So I applaud Planet Fitness for cutting out a lot of the bullshit about gym membership, and for figuring out a way to make it appealing to everyone. It’s a very chill atmosphere, it’s pretty inexpensive, and it works for a lot of people. And really, all that I typed above isn’t that big a deal, and it would be better for everyone if everyone stopped making stupid judgments and adopted an inclusive attitude, and I realize that complaining about marketing that slams fit people ranks about 15,000,000 places below important. But just maybe tell your marketing department to cool it on making judgments. At least spell the word correctly, for Christ’s sake.

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One of the really fun consequences of the Arizona shootings is the quest to figure out why it happened. Gun safety, Jared Loughner’s mental state, the state of political rhetoric, and the way the media covers politics — these are all things that have been blamed for the tragedy, or at least have been discussed as a cause.

What’s interesting is the discussion about rhetoric, because it has generated a whole new cascade of…defensive, politically charged rhetoric and analysis. Check out this piece from Salon. Pretty good and thorough. But hey, wait a minute…where is this column located on the site?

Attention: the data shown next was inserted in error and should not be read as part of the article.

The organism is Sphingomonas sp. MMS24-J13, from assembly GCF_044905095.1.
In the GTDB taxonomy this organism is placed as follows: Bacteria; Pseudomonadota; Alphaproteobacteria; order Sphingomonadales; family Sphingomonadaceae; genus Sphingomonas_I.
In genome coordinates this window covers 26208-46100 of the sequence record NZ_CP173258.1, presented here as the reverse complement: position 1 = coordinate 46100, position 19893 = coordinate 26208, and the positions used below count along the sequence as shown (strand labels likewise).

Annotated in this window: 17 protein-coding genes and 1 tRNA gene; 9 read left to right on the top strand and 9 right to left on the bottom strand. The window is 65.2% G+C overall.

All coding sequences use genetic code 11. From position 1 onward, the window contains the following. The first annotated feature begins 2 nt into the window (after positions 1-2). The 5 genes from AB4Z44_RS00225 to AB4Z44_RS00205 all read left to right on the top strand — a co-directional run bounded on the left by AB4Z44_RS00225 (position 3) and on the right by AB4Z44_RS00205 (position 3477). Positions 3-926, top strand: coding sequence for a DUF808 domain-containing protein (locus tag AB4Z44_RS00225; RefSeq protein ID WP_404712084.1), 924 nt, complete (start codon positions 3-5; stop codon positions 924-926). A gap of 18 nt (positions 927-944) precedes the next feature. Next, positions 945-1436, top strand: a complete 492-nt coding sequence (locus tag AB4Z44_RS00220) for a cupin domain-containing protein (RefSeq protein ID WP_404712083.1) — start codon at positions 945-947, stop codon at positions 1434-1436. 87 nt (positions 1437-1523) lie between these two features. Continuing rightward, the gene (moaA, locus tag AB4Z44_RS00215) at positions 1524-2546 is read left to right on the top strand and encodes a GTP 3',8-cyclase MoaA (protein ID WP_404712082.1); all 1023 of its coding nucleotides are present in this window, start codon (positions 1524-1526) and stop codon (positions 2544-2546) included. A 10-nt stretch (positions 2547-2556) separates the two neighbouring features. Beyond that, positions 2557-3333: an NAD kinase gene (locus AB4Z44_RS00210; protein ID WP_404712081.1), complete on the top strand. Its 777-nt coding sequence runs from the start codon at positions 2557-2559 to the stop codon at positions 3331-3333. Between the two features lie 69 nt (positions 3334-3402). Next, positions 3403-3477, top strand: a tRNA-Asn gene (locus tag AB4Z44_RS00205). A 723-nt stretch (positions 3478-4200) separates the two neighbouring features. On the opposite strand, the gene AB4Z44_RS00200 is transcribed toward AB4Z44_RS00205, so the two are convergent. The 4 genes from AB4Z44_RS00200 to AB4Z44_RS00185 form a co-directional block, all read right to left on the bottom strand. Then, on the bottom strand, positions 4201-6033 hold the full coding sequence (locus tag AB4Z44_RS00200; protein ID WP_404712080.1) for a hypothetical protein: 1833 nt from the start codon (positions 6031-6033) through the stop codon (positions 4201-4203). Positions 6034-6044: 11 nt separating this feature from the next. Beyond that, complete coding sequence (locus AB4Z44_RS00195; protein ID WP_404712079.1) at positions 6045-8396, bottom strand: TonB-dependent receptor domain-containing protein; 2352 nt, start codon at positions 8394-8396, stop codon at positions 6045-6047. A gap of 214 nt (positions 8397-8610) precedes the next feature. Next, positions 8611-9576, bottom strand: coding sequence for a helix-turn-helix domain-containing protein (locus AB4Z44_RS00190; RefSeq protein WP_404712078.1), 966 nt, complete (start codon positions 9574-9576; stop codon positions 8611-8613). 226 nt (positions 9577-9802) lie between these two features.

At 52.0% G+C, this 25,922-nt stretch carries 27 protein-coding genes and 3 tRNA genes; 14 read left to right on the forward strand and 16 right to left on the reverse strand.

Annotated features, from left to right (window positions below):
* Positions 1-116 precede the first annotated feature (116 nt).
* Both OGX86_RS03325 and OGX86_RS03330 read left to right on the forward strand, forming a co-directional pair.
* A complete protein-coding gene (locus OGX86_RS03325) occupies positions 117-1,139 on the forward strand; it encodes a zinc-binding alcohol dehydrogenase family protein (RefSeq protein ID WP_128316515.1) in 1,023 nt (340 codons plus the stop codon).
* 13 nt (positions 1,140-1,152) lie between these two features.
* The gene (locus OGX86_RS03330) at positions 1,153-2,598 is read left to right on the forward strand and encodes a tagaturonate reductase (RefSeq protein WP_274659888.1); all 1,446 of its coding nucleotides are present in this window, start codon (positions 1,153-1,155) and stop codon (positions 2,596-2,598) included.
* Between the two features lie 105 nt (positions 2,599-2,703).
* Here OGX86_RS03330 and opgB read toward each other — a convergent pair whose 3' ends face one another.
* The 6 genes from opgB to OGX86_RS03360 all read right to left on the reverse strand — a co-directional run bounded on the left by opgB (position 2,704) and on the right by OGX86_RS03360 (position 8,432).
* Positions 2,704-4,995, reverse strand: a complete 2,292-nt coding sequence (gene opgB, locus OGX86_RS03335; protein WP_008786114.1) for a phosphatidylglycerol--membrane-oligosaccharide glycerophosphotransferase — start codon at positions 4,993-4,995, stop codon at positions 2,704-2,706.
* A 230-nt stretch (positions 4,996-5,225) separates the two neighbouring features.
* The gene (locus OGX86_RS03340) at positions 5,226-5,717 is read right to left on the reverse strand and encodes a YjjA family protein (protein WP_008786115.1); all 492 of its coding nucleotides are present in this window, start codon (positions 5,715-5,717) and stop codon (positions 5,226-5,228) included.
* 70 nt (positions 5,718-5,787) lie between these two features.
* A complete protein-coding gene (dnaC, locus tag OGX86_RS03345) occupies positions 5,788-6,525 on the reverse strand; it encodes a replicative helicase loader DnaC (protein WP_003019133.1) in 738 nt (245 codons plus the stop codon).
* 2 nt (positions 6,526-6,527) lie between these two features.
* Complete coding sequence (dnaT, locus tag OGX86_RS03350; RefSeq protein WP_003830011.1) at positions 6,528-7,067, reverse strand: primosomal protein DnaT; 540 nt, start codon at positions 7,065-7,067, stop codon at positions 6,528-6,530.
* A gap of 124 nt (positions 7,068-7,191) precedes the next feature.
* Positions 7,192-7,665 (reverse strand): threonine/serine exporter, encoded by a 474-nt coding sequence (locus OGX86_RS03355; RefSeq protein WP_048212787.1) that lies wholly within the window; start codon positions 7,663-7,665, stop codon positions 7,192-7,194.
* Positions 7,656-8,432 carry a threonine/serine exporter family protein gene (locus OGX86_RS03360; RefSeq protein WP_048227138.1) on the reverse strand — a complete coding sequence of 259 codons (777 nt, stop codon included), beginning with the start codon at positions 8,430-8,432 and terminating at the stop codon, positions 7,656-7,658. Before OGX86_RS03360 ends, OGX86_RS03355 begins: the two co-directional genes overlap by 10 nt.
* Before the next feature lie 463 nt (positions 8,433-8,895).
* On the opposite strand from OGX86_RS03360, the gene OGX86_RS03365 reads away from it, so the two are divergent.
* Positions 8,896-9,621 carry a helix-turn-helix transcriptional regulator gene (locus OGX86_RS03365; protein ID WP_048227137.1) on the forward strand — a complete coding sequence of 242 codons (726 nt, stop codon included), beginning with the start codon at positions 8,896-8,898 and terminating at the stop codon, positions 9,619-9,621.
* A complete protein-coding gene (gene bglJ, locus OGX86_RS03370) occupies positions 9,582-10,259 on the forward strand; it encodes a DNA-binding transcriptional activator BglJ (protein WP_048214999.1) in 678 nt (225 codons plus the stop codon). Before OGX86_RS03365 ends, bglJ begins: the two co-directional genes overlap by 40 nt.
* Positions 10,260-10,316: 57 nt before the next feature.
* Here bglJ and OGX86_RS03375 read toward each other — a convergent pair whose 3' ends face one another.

But there are people making serious efforts to dial back the rhetoric because they think that will help. One of those, supposedly, is Fox News president Roger Ailes, per this.

I told all of our guys, shut up, tone it down, make your argument intellectually.  You don’t have to do it with bombast. I hope the other side does that.

I’m 100 percent certain he did not tell his broadcasters and commentators to shut up, because that would mean Fox News would cease to exist, and our society isn’t that lucky. I have no idea if he actually did tell his commentators to drop the bombast that fills the void created by the absence of fact. That remains to be seen.

I find the last line the most intriguing because he says, “the other side.” What other side? Liberals, Democrats, of course. We have known for years that Fox News is to the Republican Party what a stack of Marshall amps is to a Fender Strat. But I can’t recall him flatly admitting that before. And if he can openly admit that Fox News is not fair or balanced, maybe that’s more of a step in the right direction than any supposed directive.

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I’m not sure the verb here is the best verb Politico’s copy editor/web editor could have used. And maybe it’s supposed to be ironic that the hed is inches above a story about Palin and the gun sights map.